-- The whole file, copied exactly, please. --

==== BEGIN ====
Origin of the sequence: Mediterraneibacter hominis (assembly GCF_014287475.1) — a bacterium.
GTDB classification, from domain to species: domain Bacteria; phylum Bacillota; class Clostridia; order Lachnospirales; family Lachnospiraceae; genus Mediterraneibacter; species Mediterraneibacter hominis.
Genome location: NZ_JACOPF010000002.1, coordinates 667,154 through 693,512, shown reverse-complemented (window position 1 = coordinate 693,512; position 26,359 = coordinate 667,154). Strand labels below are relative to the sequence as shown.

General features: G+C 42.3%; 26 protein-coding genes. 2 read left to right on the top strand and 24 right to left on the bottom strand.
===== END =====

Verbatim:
Origin of the sequence: Mediterraneibacter hominis (assembly GCF_014287475.1) — a bacterium.
GTDB classification, from domain to species: domain Bacteria; phylum Bacillota; class Clostridia; order Lachnospirales; family Lachnospiraceae; genus Mediterraneibacter; species Mediterraneibacter hominis.
Genome location: NZ_JACOPF010000002.1, coordinates 667,154 through 693,512, shown reverse-complemented (window position 1 = coordinate 693,512; position 26,359 = coordinate 667,154). Strand labels below are relative to the sequence as shown.

General features: G+C 42.3%; 26 protein-coding genes. 2 read left to right on the top strand and 24 right to left on the bottom strand.